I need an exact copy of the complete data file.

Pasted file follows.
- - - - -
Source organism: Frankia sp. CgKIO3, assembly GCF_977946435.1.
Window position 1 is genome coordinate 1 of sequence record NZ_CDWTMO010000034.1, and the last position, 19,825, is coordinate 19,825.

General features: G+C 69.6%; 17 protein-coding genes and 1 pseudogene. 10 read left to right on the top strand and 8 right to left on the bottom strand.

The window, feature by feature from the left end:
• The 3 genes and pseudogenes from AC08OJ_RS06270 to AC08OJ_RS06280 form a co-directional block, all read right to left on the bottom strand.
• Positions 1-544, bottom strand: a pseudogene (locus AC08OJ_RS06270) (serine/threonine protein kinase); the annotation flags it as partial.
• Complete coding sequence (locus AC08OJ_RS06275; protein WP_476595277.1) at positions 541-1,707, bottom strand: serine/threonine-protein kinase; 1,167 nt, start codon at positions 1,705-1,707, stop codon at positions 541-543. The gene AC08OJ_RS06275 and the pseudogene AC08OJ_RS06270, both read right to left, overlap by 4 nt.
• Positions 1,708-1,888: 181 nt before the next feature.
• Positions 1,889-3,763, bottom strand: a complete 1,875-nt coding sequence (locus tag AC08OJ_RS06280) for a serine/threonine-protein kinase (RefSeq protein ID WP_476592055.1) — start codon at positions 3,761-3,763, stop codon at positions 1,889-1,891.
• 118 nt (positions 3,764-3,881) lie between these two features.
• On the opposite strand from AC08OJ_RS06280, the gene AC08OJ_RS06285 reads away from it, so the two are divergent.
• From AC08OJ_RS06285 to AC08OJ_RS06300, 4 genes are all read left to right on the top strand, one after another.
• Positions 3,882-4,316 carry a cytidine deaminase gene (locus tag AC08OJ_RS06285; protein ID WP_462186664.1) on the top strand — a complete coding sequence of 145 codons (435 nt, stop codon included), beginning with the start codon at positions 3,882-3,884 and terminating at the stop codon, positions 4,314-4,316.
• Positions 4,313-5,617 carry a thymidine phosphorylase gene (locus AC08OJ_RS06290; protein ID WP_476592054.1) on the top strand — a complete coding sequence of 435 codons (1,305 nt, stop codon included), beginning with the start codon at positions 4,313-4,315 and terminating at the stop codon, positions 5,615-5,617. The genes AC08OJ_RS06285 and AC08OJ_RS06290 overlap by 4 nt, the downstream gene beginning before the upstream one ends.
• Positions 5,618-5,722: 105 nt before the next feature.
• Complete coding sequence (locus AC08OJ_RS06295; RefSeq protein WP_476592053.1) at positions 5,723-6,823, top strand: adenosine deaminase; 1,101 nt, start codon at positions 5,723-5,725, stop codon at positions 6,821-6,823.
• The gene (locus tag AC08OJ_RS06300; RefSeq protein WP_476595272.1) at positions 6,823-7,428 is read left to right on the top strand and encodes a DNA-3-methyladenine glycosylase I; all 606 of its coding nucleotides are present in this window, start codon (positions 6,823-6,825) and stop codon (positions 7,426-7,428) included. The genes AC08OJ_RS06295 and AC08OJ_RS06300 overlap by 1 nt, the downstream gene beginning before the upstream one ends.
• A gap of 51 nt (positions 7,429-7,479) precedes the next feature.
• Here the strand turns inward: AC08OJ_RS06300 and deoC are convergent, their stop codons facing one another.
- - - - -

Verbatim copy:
Source organism: Frankia sp. CgKIO3, assembly GCF_977946435.1.
Window position 1 is genome coordinate 1 of sequence record NZ_CDWTMO010000034.1, and the last position, 19,825, is coordinate 19,825.

General features: G+C 69.6%; 17 protein-coding genes and 1 pseudogene. 10 read left to right on the top strand and 8 right to left on the bottom strand.

The window, feature by feature from the left end:
• The 3 genes and pseudogenes from AC08OJ_RS06270 to AC08OJ_RS06280 form a co-directional block, all read right to left on the bottom strand.
• Positions 1-544, bottom strand: a pseudogene (locus AC08OJ_RS06270) (serine/threonine protein kinase); the annotation flags it as partial.
• Complete coding sequence (locus AC08OJ_RS06275; protein WP_476595277.1) at positions 541-1,707, bottom strand: serine/threonine-protein kinase; 1,167 nt, start codon at positions 1,705-1,707, stop codon at positions 541-543. The gene AC08OJ_RS06275 and the pseudogene AC08OJ_RS06270, both read right to left, overlap by 4 nt.
• Positions 1,708-1,888: 181 nt before the next feature.
• Positions 1,889-3,763, bottom strand: a complete 1,875-nt coding sequence (locus tag AC08OJ_RS06280) for a serine/threonine-protein kinase (RefSeq protein ID WP_476592055.1) — start codon at positions 3,761-3,763, stop codon at positions 1,889-1,891.
• 118 nt (positions 3,764-3,881) lie between these two features.
• On the opposite strand from AC08OJ_RS06280, the gene AC08OJ_RS06285 reads away from it, so the two are divergent.
• From AC08OJ_RS06285 to AC08OJ_RS06300, 4 genes are all read left to right on the top strand, one after another.
• Positions 3,882-4,316 carry a cytidine deaminase gene (locus tag AC08OJ_RS06285; protein ID WP_462186664.1) on the top strand — a complete coding sequence of 145 codons (435 nt, stop codon included), beginning with the start codon at positions 3,882-3,884 and terminating at the stop codon, positions 4,314-4,316.
• Positions 4,313-5,617 carry a thymidine phosphorylase gene (locus AC08OJ_RS06290; protein ID WP_476592054.1) on the top strand — a complete coding sequence of 435 codons (1,305 nt, stop codon included), beginning with the start codon at positions 4,313-4,315 and terminating at the stop codon, positions 5,615-5,617. The genes AC08OJ_RS06285 and AC08OJ_RS06290 overlap by 4 nt, the downstream gene beginning before the upstream one ends.
• Positions 5,618-5,722: 105 nt before the next feature.
• Complete coding sequence (locus AC08OJ_RS06295; RefSeq protein WP_476592053.1) at positions 5,723-6,823, top strand: adenosine deaminase; 1,101 nt, start codon at positions 5,723-5,725, stop codon at positions 6,821-6,823.
• The gene (locus tag AC08OJ_RS06300; RefSeq protein WP_476595272.1) at positions 6,823-7,428 is read left to right on the top strand and encodes a DNA-3-methyladenine glycosylase I; all 606 of its coding nucleotides are present in this window, start codon (positions 6,823-6,825) and stop codon (positions 7,426-7,428) included. The genes AC08OJ_RS06295 and AC08OJ_RS06300 overlap by 1 nt, the downstream gene beginning before the upstream one ends.
• A gap of 51 nt (positions 7,429-7,479) precedes the next feature.
• Here the strand turns inward: AC08OJ_RS06300 and deoC are convergent, their stop codons facing one another.